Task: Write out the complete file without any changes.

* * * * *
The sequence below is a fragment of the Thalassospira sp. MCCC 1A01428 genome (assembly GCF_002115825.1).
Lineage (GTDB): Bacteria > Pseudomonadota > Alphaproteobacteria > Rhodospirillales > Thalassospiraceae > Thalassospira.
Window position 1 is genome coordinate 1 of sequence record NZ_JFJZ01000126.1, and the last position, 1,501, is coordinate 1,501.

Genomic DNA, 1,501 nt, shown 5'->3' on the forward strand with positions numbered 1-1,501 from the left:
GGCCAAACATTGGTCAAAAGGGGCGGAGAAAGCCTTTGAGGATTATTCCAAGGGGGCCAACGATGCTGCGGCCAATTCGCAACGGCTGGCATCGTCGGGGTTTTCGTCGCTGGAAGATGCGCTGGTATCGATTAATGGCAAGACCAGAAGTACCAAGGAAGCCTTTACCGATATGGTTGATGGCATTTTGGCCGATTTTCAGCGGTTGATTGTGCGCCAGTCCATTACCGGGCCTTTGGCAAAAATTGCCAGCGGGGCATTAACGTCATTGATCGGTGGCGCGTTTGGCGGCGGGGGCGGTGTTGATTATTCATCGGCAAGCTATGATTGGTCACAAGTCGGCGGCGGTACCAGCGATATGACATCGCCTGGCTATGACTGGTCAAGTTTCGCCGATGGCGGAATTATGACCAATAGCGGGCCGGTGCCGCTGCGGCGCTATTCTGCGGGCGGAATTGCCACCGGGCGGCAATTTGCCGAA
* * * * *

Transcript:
The sequence below is a fragment of the Thalassospira sp. MCCC 1A01428 genome (assembly GCF_002115825.1).
Lineage (GTDB): Bacteria > Pseudomonadota > Alphaproteobacteria > Rhodospirillales > Thalassospiraceae > Thalassospira.
Window position 1 is genome coordinate 1 of sequence record NZ_JFJZ01000126.1, and the last position, 1,501, is coordinate 1,501.

Genomic DNA, 1,501 nt, shown 5'->3' on the forward strand with positions numbered 1-1,501 from the left:
GGCCAAACATTGGTCAAAAGGGGCGGAGAAAGCCTTTGAGGATTATTCCAAGGGGGCCAACGATGCTGCGGCCAATTCGCAACGGCTGGCATCGTCGGGGTTTTCGTCGCTGGAAGATGCGCTGGTATCGATTAATGGCAAGACCAGAAGTACCAAGGAAGCCTTTACCGATATGGTTGATGGCATTTTGGCCGATTTTCAGCGGTTGATTGTGCGCCAGTCCATTACCGGGCCTTTGGCAAAAATTGCCAGCGGGGCATTAACGTCATTGATCGGTGGCGCGTTTGGCGGCGGGGGCGGTGTTGATTATTCATCGGCAAGCTATGATTGGTCACAAGTCGGCGGCGGTACCAGCGATATGACATCGCCTGGCTATGACTGGTCAAGTTTCGCCGATGGCGGAATTATGACCAATAGCGGGCCGGTGCCGCTGCGGCGCTATTCTGCGGGCGGAATTGCCACCGGGCGGCAATTTGCCGAA